Are you thinking of leaving Christianity because of the mistakes of your church, your congregation, or because of the opposition of other people to your being someone with a faith and religion?
I left the Catholic church at the age of 17.
I continued to believe in God.
(Although, at some point I became uncomfortable with the word God -associating it with the idea of a separate Being.)
I left church because I felt what I considered to be an un-Godly guilt over the crucifixion.
Many years later, since the time when I have been physically healthy enough to do so, I went back to church. I now only miss Sunday worship if health prevents it.
I love church and feel that my connection with God is strengthened from my attendance. My decision to attend church is clear.
You may be asking yourself, as I once was, "Shall I leave Christianity?"
If so, this article may help you to make your decision.
Scroll down to read the current article. Or click on the links below to read related ones.
If you live in a society which is prejudiced against Christianity, leaving Christianity is an easier decision than the decision to stay.
I would like all of us to feel the freedom to attend church regardless of which of the following categories we find ourselves within:
... a believer
... someone who wants to experiment with what church can give them
... someone whose beliefs don't fit with the church, but who finds benefits from spending time in a place which upholds the values of love, peace and service to others.
This article, along with several others, discusses some of the ways in which society is anti religious.
When you recognise the existence of anti religious pressure within society you are better placed to make your own decision about staying within or leaving Chrisitianity.
If you decide to do so, you become better able to swim against the tide of popular culture and make the decision to stay a Christian.
Of course you may have other considerations which are specific to whether or not you agree with Christian beliefs. These are not addressed in these articles.
I was outside religion for 17 years. I didn't consider I was anti religious though I had disagreements with the church.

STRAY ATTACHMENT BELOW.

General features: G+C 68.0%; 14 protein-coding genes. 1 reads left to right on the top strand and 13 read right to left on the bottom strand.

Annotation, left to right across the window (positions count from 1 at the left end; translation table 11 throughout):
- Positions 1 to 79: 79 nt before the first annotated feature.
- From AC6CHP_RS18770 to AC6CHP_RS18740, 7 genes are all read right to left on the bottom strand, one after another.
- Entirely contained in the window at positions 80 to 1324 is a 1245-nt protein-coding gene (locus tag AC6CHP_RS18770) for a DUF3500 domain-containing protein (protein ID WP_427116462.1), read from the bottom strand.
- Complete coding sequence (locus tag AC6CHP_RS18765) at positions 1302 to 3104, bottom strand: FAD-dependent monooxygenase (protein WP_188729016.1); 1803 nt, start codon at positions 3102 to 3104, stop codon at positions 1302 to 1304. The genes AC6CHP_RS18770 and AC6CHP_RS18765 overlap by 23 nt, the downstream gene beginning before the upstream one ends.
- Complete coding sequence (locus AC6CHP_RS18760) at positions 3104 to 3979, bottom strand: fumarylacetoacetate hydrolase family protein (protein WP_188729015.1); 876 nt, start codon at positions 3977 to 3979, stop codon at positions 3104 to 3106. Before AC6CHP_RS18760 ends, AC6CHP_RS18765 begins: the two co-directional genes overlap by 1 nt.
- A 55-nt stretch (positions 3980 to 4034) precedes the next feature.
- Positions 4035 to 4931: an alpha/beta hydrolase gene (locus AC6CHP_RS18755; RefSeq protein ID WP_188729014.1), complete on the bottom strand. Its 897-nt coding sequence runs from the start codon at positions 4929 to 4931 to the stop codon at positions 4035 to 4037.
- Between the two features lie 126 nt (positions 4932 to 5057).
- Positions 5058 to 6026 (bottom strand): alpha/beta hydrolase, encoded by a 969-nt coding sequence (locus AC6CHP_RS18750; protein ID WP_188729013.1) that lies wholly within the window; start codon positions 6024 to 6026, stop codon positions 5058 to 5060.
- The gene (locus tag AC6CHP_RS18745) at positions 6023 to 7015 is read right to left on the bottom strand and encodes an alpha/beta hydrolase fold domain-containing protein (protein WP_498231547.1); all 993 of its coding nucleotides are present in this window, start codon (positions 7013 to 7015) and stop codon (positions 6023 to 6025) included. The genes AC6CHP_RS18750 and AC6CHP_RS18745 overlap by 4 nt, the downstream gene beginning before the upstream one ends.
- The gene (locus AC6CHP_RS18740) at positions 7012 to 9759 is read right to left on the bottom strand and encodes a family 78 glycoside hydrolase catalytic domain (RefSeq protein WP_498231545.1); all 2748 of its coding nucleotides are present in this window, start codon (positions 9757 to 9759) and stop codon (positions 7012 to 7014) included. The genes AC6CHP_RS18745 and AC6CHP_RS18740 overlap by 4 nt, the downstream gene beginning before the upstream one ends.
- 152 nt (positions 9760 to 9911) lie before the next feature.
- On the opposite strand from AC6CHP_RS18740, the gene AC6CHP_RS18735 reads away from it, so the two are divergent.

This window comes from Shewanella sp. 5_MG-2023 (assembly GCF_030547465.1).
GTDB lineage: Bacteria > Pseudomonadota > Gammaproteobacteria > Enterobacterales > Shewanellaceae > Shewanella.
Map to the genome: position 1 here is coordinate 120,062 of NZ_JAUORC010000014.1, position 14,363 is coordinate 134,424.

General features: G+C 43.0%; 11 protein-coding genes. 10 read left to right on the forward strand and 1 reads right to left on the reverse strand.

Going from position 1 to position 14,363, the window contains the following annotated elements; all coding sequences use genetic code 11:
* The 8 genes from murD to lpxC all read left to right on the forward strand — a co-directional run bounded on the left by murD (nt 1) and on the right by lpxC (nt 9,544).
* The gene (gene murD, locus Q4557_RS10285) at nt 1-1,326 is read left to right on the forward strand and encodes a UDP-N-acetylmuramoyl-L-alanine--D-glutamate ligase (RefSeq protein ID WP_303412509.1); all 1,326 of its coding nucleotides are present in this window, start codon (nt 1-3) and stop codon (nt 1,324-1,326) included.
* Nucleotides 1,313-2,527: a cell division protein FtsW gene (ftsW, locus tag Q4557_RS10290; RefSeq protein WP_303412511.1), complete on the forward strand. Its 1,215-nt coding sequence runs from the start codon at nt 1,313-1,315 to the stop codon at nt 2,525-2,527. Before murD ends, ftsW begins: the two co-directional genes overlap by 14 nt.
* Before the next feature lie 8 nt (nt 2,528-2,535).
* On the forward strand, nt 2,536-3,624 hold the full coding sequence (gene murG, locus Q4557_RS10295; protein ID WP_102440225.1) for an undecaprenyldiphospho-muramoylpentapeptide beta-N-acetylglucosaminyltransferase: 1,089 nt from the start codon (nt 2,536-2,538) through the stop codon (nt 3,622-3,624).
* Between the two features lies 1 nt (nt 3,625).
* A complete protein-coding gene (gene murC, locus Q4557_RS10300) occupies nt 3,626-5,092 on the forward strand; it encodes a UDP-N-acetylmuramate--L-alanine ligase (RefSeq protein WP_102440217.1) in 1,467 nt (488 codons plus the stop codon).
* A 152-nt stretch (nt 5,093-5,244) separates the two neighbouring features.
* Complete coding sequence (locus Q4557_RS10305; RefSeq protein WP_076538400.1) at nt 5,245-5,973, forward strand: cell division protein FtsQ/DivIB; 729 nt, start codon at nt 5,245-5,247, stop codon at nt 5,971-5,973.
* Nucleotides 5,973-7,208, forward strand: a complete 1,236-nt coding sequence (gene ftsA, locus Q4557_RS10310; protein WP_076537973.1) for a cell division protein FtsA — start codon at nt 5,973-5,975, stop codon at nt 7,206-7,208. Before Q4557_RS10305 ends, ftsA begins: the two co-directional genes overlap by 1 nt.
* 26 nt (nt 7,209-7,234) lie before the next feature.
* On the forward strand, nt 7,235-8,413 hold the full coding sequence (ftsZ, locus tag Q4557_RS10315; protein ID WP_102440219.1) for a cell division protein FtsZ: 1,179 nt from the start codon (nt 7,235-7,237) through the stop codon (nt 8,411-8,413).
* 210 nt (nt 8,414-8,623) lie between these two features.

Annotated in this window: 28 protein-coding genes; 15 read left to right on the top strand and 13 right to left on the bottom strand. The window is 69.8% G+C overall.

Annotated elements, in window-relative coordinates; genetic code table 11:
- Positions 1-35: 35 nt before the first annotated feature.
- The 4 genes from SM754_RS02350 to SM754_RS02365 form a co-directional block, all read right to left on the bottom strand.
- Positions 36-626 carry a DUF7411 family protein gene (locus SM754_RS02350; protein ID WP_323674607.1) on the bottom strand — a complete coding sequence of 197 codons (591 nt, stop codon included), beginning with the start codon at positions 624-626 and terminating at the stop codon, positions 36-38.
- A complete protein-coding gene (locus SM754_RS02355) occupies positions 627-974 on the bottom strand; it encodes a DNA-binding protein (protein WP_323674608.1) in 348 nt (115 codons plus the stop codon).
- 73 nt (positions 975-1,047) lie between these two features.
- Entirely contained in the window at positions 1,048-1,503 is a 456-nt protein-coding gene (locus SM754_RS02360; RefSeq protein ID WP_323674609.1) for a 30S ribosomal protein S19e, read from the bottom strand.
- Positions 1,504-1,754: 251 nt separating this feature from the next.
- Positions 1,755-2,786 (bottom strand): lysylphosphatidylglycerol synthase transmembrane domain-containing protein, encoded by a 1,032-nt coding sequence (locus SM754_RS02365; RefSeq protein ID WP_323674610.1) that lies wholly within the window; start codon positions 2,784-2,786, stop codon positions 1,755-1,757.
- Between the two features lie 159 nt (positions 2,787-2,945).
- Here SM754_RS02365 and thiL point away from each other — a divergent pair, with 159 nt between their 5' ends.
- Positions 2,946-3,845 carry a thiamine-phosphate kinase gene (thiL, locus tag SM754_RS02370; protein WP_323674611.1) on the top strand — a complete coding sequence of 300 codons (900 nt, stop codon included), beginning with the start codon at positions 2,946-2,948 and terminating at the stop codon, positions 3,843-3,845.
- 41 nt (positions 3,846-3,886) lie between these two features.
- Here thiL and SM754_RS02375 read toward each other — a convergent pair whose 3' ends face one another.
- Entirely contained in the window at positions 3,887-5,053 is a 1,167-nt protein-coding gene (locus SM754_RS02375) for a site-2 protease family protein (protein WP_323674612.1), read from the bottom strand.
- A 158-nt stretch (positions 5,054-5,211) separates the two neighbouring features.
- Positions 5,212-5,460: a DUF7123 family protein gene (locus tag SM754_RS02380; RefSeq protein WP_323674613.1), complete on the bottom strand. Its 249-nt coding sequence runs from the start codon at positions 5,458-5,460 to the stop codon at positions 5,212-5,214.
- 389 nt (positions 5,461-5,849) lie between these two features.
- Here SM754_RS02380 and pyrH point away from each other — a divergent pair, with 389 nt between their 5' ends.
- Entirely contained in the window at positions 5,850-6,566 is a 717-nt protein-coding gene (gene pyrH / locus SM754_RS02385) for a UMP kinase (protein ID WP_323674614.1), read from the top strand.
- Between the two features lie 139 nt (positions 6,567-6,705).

However, there came a point where I realised with shock that the word God had started to sound laughable to me, and that the words Catholic and Jew had started to sound like insults.
Where was this religious prejudice coming from?
There seems to be a prevalent view that we choose between having beliefs - religious, spiritual or both - or not having beliefs.
I suggest instead that: we always have beliefs.
It struck me that the belief system of our society is working
insidiously all the time.
These beliefs of 'the world’s religion' can actually be more dangerous than religious beliefs.
Why do I say this?
Because the beliefs of the world tend to have the following qualities:
In the fairly recent past, there was a lot of pressure from society to see yourself as a Christian. Whilst this pressure still exists in many countries, in others the opposite is now true.
For the whole of my lifetime, in my country of England, UK I have been 'odd' during the times when I have been a church goer.
I suggest that the ever present, ever shifting beliefs of society can subtly predispose us at this time towards leaving Christianity, or any other religion.
When 'not having an explicit faith' is the norm, It is easier to simply follow the herd and be agnostic or atheistic.
It can be easier to remain a Christian when you do not see the decision as one of "belief versus non belief", but more correctly as one where you choose to expose yourself to Christian beliefs rather than only to society's beliefs.
The silence of the media on the importance of faith
The media is largely silent on the importance of spirituality and religion in people’s lives. An interview can be carried out with a star or celebrity without the question of faith ever being asked.
Yet, I am struck when I listen to interviews carried out on a religious program – Good Morning Sunday on BBC Radio 2 – how faith is often integral to the development of a person’s talent. Even when someone of no faith is asked a question about faith, the answers are often interesting.
Isn't it fascinating that a celebrity will be interviewed about their talent without the interviewer ever talking about their primary motivation? It is an extraordinary omission.
Media attacks on Christianity
At other times, there are more aggressive attacks on religion through the media, for example through comedians inviting an auditorium of hundreds of people to laugh at those who believe in God or attend church.